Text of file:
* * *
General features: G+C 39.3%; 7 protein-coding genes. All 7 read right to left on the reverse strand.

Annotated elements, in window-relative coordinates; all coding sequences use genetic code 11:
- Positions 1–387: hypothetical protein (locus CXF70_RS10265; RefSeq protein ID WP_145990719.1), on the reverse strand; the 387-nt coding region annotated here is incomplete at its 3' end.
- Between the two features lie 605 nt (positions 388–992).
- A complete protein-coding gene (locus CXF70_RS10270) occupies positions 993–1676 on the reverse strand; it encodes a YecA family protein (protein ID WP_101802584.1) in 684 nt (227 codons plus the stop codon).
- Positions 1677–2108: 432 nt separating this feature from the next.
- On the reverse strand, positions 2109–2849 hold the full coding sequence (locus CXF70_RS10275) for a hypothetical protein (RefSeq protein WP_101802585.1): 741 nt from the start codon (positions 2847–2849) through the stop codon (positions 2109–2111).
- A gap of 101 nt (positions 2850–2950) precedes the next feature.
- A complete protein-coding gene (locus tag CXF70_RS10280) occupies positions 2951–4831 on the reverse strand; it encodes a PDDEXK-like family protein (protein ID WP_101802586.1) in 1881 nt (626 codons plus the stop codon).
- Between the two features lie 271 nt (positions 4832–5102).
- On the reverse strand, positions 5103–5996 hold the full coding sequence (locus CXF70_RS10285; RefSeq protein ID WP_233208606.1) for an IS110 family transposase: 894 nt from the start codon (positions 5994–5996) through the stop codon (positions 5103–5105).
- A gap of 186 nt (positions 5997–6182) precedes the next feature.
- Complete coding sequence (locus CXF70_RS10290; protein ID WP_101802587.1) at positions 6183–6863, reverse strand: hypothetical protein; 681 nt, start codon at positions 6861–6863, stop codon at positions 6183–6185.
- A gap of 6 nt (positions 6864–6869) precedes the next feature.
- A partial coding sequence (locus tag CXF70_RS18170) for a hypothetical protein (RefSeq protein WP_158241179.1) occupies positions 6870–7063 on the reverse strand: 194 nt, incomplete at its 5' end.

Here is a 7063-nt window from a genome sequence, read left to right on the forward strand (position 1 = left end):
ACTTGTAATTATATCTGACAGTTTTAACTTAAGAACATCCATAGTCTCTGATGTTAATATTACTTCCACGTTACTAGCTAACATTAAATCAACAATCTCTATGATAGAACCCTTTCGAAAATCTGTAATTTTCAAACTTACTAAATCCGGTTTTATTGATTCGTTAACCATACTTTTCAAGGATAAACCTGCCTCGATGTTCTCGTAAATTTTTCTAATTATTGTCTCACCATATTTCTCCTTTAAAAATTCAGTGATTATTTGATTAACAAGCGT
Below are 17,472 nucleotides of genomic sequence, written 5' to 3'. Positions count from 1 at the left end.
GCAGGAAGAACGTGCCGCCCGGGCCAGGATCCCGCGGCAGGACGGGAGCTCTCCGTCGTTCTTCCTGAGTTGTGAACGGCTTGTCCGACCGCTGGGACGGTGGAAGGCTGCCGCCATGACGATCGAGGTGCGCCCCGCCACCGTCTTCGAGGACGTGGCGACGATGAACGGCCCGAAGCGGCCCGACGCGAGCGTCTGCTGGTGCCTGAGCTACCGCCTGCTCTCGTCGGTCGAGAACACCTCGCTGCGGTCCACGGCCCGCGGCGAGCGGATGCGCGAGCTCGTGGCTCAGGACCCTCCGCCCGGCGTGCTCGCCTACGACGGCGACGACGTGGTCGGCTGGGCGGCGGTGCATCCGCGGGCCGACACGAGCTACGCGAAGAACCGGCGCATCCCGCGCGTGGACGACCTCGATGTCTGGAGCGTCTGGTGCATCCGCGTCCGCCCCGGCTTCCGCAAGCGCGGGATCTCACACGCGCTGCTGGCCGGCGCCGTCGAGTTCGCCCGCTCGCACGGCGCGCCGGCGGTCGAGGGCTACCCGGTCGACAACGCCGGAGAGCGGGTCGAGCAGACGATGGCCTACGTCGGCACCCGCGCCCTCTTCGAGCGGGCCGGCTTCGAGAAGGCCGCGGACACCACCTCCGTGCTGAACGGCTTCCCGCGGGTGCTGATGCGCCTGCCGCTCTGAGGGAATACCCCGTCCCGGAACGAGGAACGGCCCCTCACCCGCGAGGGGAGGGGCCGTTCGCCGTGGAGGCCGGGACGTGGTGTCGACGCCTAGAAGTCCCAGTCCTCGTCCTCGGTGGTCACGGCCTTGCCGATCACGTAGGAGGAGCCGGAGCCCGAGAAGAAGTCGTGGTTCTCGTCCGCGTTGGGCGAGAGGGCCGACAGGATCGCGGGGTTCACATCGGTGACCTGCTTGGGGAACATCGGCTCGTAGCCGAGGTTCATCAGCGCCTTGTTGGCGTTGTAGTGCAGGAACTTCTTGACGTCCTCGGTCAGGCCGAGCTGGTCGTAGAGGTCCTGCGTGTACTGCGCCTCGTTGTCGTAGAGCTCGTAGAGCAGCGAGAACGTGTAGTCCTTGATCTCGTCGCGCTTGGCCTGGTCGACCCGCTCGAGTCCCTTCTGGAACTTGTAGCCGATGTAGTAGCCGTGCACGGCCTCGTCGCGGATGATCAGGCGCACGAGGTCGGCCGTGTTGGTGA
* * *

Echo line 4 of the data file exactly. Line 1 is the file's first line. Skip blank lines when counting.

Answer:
- Between the two features lie 605 nt (positions 388–992).